• We visit this campground frequently, summer and fall! You can use a camper with electric or use a tent with rustic facilities. The lower campground is very close to the river. Last time we were there ...  read more »
  • We spent an impromptu 24 hours at William O'Brien State Park during the Labor Day weekend (2016). Here are a few tips and recommendations: If you're tent camping, try to reserve campsite 47 in the Riv...  read more »
  • Beautiful tucked away state park. Nice walking trails, lots of grills and picnic tables, clean secluded camp sites, small swimming area, boat launch & lots of public parking. The swim are and boat launch is pretty far from the savanna campgrounds, but this is a great place to check out. Just north of lovely Still Water.
  • Wonderful weather camping along the lower camp ground closer to the river, Riverway. The camp spots were nice and the fire felt good even in summer. It was fun to wake up in the morning and see the fog along the river and walk along the trail. I got firewood at the park office for 6$. You need at least 2 or 3 bundles, they burn fast.
  • Beautiful Minnesota State Park on the St. Croix River. Fantastic wildlife to observe and photograph. Canoe, kayak, and paddle board rentals. Many picnic areas with 2 large, covered picnic areas that can be reserved for large gatherings. Great campgrounds both by the river and in the upper park; and camper cabins too! Lake Alice has a swimming beach and a fishing pier. The park will loan you fishing poles of you want to try it out! Beautiful wildflowers and frequently nesting Sandhill Cranes in the spring, breathtaking colors in the fall, and cross country skiing in the winter!
  • Camped on the riverfront Campground and was very pleased by the park. There are showers and electrical outlets available at both the riverfront and Savannah camp sites. However if you are planning. However if you are planning to camp be certain, if you're looking for an electric site, to register well ahead of time. The Minnesota DNR Parks system has moved with same-day registration and reservation for all campsites. So if you're looking for a more rustic site without electricity you might be lucky and be able to get a campsite same day. As well though, if you're looking for one of the backpack in or canoeing sites you may want to be certain that you get a reservation as those are highly desirable. This state park also has a quite developed trail system for hiking and cross country skiing. If you're looking for something to do that's not on the st. Croix River starting out at the trailheads at the visitor center is a great weekend activity.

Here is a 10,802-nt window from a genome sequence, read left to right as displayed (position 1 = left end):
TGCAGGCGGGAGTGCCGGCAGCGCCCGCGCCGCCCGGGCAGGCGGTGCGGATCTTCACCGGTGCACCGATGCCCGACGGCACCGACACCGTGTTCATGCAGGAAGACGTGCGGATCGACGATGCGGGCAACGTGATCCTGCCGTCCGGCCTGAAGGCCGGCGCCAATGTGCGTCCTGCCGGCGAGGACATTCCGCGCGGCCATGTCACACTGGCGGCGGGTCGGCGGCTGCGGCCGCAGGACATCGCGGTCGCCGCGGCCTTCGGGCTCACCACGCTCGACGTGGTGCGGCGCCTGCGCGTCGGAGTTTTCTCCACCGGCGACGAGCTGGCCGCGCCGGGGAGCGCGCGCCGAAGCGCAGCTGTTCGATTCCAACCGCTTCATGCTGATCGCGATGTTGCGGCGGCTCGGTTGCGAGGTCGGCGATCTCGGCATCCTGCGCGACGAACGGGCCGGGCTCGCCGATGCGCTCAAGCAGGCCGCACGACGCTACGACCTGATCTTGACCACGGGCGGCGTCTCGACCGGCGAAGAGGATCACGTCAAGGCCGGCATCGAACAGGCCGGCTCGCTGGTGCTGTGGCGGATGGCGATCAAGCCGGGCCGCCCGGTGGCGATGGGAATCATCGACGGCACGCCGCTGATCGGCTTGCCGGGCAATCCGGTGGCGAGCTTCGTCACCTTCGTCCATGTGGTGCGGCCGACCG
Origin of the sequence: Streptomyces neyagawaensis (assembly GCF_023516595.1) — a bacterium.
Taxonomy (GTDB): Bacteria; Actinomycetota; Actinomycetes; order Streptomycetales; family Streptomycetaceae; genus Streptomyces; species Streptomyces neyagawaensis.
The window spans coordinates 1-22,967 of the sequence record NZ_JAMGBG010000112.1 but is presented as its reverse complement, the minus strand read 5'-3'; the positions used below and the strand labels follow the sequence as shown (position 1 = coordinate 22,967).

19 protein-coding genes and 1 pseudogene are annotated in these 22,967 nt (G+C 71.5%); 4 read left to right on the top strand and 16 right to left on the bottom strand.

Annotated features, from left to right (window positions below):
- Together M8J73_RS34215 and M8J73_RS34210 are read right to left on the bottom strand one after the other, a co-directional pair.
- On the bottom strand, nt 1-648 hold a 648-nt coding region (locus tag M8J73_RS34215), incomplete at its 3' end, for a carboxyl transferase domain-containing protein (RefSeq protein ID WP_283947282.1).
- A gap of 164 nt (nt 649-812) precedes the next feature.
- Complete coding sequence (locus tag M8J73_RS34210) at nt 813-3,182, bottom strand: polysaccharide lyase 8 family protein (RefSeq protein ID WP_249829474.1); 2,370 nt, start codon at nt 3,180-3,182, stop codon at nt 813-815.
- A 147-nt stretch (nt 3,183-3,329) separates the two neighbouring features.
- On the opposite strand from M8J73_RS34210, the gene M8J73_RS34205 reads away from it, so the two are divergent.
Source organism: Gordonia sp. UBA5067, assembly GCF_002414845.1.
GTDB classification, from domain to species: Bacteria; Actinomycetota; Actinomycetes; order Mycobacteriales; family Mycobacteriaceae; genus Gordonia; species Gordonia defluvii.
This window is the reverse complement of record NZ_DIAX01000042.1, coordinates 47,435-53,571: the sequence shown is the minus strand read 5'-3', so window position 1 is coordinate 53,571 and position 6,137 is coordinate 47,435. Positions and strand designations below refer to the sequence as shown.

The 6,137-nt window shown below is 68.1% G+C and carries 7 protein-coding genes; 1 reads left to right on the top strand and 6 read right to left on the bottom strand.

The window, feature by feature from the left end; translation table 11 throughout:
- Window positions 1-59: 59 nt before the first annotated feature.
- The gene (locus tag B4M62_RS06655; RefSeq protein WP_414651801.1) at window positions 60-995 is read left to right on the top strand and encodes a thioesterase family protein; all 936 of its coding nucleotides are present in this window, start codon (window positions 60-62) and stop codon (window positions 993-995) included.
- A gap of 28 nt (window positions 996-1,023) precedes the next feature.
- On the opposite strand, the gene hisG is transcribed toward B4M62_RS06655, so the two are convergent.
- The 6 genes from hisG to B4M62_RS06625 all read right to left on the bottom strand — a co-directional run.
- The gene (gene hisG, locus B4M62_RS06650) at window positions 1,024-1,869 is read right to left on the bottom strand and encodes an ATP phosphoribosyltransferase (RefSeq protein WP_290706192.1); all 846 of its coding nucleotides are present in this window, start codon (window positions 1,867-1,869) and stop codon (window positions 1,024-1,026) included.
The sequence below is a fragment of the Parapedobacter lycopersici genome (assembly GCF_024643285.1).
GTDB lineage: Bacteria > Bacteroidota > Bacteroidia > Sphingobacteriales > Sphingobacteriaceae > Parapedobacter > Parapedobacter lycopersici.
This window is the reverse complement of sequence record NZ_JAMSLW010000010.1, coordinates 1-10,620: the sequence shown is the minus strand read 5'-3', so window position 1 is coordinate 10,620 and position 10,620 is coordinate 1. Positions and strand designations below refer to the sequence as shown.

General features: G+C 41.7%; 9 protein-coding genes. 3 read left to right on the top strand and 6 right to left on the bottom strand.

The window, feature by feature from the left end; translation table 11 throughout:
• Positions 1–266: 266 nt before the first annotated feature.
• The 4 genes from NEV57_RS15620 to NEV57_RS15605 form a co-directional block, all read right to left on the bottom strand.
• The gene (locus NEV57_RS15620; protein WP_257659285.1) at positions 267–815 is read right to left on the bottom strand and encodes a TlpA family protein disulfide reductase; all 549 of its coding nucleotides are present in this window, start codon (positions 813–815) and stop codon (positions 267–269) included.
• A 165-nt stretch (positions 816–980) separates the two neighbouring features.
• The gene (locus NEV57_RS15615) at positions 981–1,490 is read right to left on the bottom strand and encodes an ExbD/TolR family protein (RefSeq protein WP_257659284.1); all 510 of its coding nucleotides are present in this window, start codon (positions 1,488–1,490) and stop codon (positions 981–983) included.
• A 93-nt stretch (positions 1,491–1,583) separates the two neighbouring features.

• It has close proximity to the cities so I think this is why there's such a big draw but in my opinion, there's not much going on here relative to adventure. There are nice amenities that the park provides: Geocaching, decent cross country ski trails, canoe launch, etc. I think it's laughable that you have to pay an extra $9 to use the cross country ski trails. Once, my brother-in-law and I went there with our young children. He had 2 kids, I had 3 kids (one toddler). The sites were $23. You had to purchase wood there (about $8 to have enough for a marshmallow fire) , $10 for a vehicle permit. They told us we had to rent 2 sites since there was a 6 person limit. I told them we only had 2 tents, 5 small kids and one was a toddler. They wouldn't budge and insisted we pay for 2 sites even though we would not be using the other site for a tent, car, nor fire! ABSOLUTELY RIDICULOUS! (2 sites= $46 = $8 wood, + $20 vehicle permits = $75 for one night of camping!) We calculated costs and found that we could go to a hotel, with a continental breakfast, a pool and 2 queen sized beds in Taylors Falls for cheaper than Willie O'brien! Think about it. The rangers there seem so bent on making sure everyone follows each and every rule to the T that it burdens the camper to the point of agitation and ruins the experience. I don't really need a preemptive reminder that I can't make my fire too big or make too much noise after 9 pm. Try separating your sites with more than just a dandelion and maybe folks won't have to worry as much. I get more privacy in my back yard. For the amenities and diverse ecosystems the park provides, the park gets one extra star. For the hospitality, and governance, the park gets a solo. Cross over the river to Willow River in WI for a MUCH better experience. Huge waterfall, great fishing (trout), beach, trails, climbing, river walking, you can collect your own firewood (dead and fallen), and the rangers actually go out of their way to help you and talk to you like equals and not a sub-species.